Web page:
Unpaid debts are a burden to any business: they affect cash-flow, they cause uncertainty and can even result in damage to your reputation when an unpaid invoice becomes unpaid staff.
If this sounds familiar, you aren’t alone: this year, research from Hitachi Capital UK found that late payments are costing SMEs an estimated £51.5bn. The survey of 1,000 SME owners found that almost a third of SMEs (31%) have experienced late payments costing their business at least £10,000 in the last 12 months.
After several rounds of polite emails and ignored phone-calls, it starts to become clear that the has no plans to pay the money they owe through a gentle reminder.
So, what can you do?
Good credit control helps to prevent debt becoming a serious problem for your business, but when a customer cannot or will not pay, the only way to recover the debt is through legal action. Before you do, it’s a good idea to consider the following and familiarise yourself with the process.
Is the debt worth chasing?
There are no rules regarding the amount of credit you are owed in order to justify debt recovery services, rather, it’s a question of judgement. If it’s a very small sum that the company can live with-out, you should weigh up the costs of proceeding with legal action against the amount you could potentially recover. If it is significant enough to affect cash flow, speaking to a solicitor as early as possible will help you determine the best route forward.
Who is your customer and why have they refused to pay?
The answer to these questions will influence how you approach the situation and how quickly you proceed to firm legal action. If it’s a one-off customer, you will have the freedom to be more assertive. If, on the other hand, it’s a recurring customer whose business you value and wish to keep on the books, being firm yet diplomatic will ensure you don’t alienate the client completely. Similarly, the reason for their late payment will determine the method you take in recovering the debt.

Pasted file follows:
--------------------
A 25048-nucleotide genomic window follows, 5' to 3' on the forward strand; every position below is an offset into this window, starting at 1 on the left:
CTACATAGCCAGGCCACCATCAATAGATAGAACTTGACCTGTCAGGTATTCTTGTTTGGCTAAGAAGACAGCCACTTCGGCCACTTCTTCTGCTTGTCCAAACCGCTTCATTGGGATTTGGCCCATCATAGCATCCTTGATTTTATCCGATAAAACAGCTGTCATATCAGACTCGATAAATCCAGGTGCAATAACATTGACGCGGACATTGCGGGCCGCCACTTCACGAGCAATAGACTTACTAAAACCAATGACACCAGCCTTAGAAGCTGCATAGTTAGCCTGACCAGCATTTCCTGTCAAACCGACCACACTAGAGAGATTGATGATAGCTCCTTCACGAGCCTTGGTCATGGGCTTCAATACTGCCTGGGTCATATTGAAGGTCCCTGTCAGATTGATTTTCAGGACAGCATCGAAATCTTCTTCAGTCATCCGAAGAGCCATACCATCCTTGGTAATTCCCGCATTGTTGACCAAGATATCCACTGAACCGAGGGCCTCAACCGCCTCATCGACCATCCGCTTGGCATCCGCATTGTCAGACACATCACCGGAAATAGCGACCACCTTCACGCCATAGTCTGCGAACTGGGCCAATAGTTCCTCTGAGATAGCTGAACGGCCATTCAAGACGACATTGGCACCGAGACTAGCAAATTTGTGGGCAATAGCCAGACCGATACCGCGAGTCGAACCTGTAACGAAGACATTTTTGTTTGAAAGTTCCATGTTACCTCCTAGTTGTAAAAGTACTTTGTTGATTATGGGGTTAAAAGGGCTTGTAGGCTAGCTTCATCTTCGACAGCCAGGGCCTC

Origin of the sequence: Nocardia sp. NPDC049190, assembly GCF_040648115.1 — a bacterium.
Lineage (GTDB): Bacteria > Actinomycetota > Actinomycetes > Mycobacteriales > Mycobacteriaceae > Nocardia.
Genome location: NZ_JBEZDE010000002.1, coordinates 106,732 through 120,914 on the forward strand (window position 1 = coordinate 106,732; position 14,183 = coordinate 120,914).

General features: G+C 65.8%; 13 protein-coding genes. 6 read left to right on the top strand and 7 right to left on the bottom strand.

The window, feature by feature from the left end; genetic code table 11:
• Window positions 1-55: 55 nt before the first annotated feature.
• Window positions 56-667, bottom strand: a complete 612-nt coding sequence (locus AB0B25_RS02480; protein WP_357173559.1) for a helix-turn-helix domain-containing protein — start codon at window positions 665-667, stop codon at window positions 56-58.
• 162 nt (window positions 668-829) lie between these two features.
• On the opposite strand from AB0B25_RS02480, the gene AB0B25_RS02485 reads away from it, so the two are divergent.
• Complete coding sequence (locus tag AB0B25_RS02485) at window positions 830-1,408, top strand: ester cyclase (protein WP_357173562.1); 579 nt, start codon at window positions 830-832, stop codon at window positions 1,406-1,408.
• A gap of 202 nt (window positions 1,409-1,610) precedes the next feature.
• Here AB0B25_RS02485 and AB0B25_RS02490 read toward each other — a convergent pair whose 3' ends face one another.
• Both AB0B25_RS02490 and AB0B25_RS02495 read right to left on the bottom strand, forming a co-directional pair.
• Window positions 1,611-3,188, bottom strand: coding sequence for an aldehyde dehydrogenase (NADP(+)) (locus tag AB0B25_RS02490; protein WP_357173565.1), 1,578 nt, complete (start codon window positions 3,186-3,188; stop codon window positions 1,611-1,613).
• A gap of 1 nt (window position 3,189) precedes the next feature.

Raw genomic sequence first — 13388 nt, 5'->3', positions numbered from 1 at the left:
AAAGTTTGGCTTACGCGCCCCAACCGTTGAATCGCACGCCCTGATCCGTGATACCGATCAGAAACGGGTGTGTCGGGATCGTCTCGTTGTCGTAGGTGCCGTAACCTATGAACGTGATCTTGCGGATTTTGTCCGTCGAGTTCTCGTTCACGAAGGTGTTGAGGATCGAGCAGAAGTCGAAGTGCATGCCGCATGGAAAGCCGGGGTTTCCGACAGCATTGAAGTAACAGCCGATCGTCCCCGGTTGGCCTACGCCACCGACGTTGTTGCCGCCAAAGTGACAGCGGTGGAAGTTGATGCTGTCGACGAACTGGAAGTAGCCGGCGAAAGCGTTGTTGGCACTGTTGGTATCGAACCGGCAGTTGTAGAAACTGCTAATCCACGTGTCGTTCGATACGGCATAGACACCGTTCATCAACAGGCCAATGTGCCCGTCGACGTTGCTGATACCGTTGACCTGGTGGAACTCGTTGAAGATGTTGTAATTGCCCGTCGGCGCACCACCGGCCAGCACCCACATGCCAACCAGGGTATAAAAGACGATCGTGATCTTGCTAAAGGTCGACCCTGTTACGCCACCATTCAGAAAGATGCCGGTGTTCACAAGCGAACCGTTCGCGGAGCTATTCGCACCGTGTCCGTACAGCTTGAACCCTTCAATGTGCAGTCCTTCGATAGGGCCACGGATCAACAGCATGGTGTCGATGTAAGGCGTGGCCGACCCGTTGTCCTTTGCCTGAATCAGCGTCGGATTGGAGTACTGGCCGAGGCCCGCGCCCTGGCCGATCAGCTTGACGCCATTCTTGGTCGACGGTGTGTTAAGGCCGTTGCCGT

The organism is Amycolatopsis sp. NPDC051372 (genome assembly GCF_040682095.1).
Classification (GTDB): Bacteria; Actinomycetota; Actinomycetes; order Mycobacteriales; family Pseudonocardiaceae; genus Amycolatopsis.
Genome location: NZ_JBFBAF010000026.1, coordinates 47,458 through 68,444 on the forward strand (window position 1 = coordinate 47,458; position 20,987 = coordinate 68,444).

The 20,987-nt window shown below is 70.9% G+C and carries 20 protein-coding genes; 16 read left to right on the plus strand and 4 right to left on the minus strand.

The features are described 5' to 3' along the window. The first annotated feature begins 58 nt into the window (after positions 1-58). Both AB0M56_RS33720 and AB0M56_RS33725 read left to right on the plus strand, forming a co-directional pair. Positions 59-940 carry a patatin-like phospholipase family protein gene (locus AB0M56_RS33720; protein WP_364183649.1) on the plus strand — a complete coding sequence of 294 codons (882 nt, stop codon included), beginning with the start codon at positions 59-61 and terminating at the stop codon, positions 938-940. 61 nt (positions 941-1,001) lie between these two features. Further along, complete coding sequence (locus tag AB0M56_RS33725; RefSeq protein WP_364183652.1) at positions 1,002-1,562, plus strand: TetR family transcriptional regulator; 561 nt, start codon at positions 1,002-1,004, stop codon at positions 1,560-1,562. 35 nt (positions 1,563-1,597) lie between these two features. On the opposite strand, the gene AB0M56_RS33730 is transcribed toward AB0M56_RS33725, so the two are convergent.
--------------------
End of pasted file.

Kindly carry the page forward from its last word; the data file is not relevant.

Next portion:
If the customer suffering cash flow difficulties, for example, negotiating a part-payment and rescheduling the remainder might be necessary. If there is a dispute over the goods or service provided, seeking legal advice for dispute resolution should be your first call. If your customer has no valid reason for failing to pay the money they owe, you should proceed to pursue the debt with the guidance of a legal professional.
What is the debt collection process for small businesses?
Business debt recovery begins by writing a formal letter before action to the debtor that requests payment by a certain date and warns of the legal action that will be taken if payment is not made by the date specified. You can also state that any proceedings which follow will also include a claim for Court fees and costs where applicable Having your lawyer send the letter on your behalf will reinforce the urgency to your client and signal to them that you have already engaged your lawyer on the matter. That said, the letter also provides them with an opportunity to meet that payment, and in most cases, is highly effective in recovering debt.
What if my debtor refuses to pay?
If your customer is still failing to cooperate after receiving a letter from your lawyer, it’s time to turn the heat up and take your efforts up a notch. At this stage, you should send a letter to the non-paying customer to inform them that you are pursuing legal action, giving them one final chance to make the payment. While most customers who can afford to pay will do so at this stage, there’s still a chance the debt will go unrecovered. If it does, your options will include pursuing County Court Proceedings, Controlled Goods Agreement, Charging Order
Statutory Demand or a Winding-up Petition.
The route you take will depend on your circumstances, and our specialist lawyers will advise you on the most effective course of action in recovering the money that is owed to you. For more information and advice on your situation, speak to a member of our team today on 0333 772 0826.